An Interview with Turkish Airlines Chairman İlker Aycı
An Interview with Turkish Airlines Chairman İlker Aycı

An Exclusive Interview with Turkish Airlines Chairman İlker Aycı

Moments before hosting Cargo Talks by Turkish Airlines, I secured an exclusive one-on-one interview with Turkish Airlines Chairman of the Board and Executive Committee, İlker Aycı; this interview provided an intriguing insight into Turkish Airlines during the COVID-19 pandemic.

Just like every other airline, Turkish Airlines has had to quickly adapt to fluctuations in the market; this especially evident in the international market. Unlike many airlines, no government bailout was provided to Turkish Airlines; this meant that the airlines’ mindset had to be immediately adjusted, to cope with such uncertain times. Turkish Airlines developed plans that saw zero lay-offs. Instead staff accepted salary cuts from 0 – 50%, on a sliding scale based on the job.

How is Turkish Airlines performing during the pandemic?

Turkish Airlines is trying to adapt very quickly to the pandemic, because there are fluctuations in the market, especially internationally, causing so many inconsistent or unexpected situations.

We are trying to adapt quickly and immediately and then try to do our best to take care of our crew to take care of our passengers and our partners, that form the Turkish Airlines ecosystem.

Tell me some of the challenges you are facing as a network carrier 

It’s a huge challenge for every network carrier, because instead of just changing your business model from a hub and spoke mentality, or network mentality, to point-to-point mentality, you are having to do without the network capabilities and optimisation of the network.

Capacity management, resources management and risk management are more challenging than ever. Every month, every week and every day you are making new plans or reshaping plans and adapting yourself and at the end of the day, it is very challenging because of a very inconsistent decision-making process across global regulators.

Have you received any bailout from the Government?

No, we didn’t get any bailout; we only got short term support for labour intensive jobs, which only lasted for a couple of months. We didn’t get a bailout plan or capitalisation from the government.

We had no layoffs in the company, thanks to our own turnaround plan and by having good risk management. We made salary cuts but we told our staff that we will make no layoffs during the entire pandemic, however long it takes.

Once the pandemic is over, with the decision keeping our strong staff, we will be able to offer better service and perceive the recovery quicker due to no layoffs compare to other carriers with layoffs.

Turkish Airlines Chairman of the Board and Executive Committee, İlker Aycı

When are you bringing back hot food to your flights?

We are minimising any risk with our self-packaged meals, but soon, when we have seen that things are beginning to normalise with the vaccine process, we will start to reintroduce the old-style catering and great Turkish Airlines hospitality.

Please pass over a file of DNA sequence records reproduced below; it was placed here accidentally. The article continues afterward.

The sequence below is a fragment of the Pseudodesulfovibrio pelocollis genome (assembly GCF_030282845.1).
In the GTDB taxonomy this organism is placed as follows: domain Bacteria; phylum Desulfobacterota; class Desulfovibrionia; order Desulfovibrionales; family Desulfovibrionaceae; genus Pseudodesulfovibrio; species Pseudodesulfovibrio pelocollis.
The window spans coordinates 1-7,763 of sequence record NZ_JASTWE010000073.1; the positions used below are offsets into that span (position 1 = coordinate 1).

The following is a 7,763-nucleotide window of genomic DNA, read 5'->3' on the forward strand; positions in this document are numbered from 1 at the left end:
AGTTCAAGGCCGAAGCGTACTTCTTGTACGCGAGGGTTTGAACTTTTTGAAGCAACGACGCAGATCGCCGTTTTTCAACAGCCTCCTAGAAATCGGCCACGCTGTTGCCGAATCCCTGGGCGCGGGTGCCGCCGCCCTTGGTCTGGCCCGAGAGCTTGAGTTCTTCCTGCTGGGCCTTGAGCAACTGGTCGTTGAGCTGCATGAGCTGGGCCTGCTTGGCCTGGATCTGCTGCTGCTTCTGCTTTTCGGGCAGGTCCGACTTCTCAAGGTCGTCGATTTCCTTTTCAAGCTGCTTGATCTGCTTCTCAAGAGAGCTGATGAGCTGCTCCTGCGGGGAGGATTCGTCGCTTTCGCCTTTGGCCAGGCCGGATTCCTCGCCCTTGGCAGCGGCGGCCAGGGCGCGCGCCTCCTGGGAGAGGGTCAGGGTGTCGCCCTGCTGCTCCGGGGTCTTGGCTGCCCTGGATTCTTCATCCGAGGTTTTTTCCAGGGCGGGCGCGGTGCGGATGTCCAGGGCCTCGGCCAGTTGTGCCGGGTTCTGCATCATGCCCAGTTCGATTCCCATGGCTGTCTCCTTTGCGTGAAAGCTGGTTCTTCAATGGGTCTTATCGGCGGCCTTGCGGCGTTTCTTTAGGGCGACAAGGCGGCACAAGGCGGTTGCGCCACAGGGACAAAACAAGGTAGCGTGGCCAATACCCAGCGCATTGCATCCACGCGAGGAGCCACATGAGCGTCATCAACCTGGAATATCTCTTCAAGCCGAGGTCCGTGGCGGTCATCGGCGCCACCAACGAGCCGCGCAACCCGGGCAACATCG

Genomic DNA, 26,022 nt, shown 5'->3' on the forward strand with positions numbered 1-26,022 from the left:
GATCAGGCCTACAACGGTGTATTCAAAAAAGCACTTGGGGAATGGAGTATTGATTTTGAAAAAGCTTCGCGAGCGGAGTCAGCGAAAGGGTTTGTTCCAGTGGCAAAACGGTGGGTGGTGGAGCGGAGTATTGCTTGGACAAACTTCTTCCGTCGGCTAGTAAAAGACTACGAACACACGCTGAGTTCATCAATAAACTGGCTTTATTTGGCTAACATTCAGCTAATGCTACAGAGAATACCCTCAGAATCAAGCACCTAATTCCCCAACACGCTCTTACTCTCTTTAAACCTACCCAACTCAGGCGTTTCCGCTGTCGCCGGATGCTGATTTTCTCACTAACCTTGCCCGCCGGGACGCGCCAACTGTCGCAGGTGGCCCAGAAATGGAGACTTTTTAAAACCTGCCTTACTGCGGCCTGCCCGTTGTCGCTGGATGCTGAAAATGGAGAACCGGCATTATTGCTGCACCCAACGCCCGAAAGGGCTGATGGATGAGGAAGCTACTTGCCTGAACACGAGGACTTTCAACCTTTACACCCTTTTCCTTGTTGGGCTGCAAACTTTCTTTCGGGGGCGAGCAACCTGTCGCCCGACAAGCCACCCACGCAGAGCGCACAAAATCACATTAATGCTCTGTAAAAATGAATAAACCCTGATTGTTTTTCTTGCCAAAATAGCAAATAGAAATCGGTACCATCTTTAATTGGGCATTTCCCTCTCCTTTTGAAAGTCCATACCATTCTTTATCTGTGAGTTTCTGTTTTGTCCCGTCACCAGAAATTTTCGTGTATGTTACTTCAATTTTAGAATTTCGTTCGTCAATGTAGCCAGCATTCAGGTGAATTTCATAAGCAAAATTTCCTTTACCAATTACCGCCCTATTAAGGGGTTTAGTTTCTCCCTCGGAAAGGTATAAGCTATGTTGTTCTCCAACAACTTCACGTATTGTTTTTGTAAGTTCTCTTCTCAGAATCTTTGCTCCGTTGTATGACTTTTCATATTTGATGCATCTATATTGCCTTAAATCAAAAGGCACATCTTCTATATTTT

a box of food on a table
Current Turkish Airlines packaged in-flight meal: Dubai to Istanbul

On our long-haul flights, about eight hours in length, we already have 80 percent of our previous catering process back in place.

From April, we hope to re-introduce more hot meals on our international flights.

As for short-haul flights, Turkish Airlines plans to remain cautious; but we hope vaccination and continued efforts to curb the spread of the virus could see onboard service make a strong comeback.

For now, healthcare and wellbeing of our passengers and crew still remains the priority for our passengers and crew.

You converted lots of freighters. Tell me about the cargo side of things.

I don’t like having sleeping beauties (on the ground), especially when they are very expensive!

Because of this Turkish Airlines opted to convert 50 passenger aircraft into freighters, which they call ‘Preighters’. Operating alongside their fleet of 25 dedicated freighters, the added capacity has allowed Turkish Airlines to overtake their competitors. As of February 2021 Turkish Airlines’ cargo market share sits at 5 percent, meaning 1 in 20 cargo movements are handled by Turkish Airlines.

The positive cargo expansion has lead to Turkish Airlines eyeing a place in the global top three for air freight operations, as well as developing Turkish Cargo into a subsidiary rather than a sub-brand.

a plane loading boxes into a runway

How many vaccines are travelling through your Istanbul cargo hub?

Turkish Airlines is the only airline board member of TIACA (The International Air Cargo Association) and, by August 2020, TIACA and Pharma.Aero came together and built Project Sunray.

The Sunrays Project is the global collaboration platform of the vaccine producers, with all the air logistics suppliers such as airlines, air cargo operators, airports, active container producers and freight forwarders.

All these came up with additional whitepapers (reports) continuously updating the community about higher standards and smooth flow of vaccines, from where they are produced to where they are consumed.

In fact, Turkish Cargo has roughly s 7.5 percent market share in pharmaceutical transportation – worldwide market share. This makes us one of the top three in terms of cold chill transport.

Our capacity over night is 40 million doses, so if we receive 40 million doses from several different producers overnight we can deliver all to 127 different countries overnight.

Unfortunately, right now our capacity is even more than vaccine producers can supply so far; but they are ramping up and we expect that the amount of production of existing approved vaccines, plus new vaccines, will continue to increase.